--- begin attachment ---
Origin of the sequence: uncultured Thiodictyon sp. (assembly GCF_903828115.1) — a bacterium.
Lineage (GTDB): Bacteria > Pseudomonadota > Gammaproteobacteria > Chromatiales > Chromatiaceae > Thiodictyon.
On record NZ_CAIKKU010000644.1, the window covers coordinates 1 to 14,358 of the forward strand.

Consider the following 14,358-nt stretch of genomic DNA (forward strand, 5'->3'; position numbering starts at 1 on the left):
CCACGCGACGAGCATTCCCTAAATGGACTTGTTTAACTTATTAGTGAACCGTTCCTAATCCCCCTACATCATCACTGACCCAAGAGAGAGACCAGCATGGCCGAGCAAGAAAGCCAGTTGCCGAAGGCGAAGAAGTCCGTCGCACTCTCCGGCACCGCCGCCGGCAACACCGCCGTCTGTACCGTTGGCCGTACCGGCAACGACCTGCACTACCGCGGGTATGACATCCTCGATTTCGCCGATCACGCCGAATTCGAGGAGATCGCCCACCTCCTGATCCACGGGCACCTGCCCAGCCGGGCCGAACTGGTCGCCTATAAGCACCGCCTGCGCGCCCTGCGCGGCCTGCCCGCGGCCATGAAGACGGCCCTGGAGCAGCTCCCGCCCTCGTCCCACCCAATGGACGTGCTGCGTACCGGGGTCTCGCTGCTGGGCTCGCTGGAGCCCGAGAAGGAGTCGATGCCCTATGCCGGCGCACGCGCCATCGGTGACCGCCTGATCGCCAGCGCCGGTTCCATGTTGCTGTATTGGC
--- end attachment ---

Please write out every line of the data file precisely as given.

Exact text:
Origin of the sequence: uncultured Thiodictyon sp. (assembly GCF_903828115.1) — a bacterium.
Lineage (GTDB): Bacteria > Pseudomonadota > Gammaproteobacteria > Chromatiales > Chromatiaceae > Thiodictyon.
On record NZ_CAIKKU010000644.1, the window covers coordinates 1 to 14,358 of the forward strand.

Consider the following 14,358-nt stretch of genomic DNA (forward strand, 5'->3'; position numbering starts at 1 on the left):
CCACGCGACGAGCATTCCCTAAATGGACTTGTTTAACTTATTAGTGAACCGTTCCTAATCCCCCTACATCATCACTGACCCAAGAGAGAGACCAGCATGGCCGAGCAAGAAAGCCAGTTGCCGAAGGCGAAGAAGTCCGTCGCACTCTCCGGCACCGCCGCCGGCAACACCGCCGTCTGTACCGTTGGCCGTACCGGCAACGACCTGCACTACCGCGGGTATGACATCCTCGATTTCGCCGATCACGCCGAATTCGAGGAGATCGCCCACCTCCTGATCCACGGGCACCTGCCCAGCCGGGCCGAACTGGTCGCCTATAAGCACCGCCTGCGCGCCCTGCGCGGCCTGCCCGCGGCCATGAAGACGGCCCTGGAGCAGCTCCCGCCCTCGTCCCACCCAATGGACGTGCTGCGTACCGGGGTCTCGCTGCTGGGCTCGCTGGAGCCCGAGAAGGAGTCGATGCCCTATGCCGGCGCACGCGCCATCGGTGACCGCCTGATCGCCAGCGCCGGTTCCATGTTGCTGTATTGGC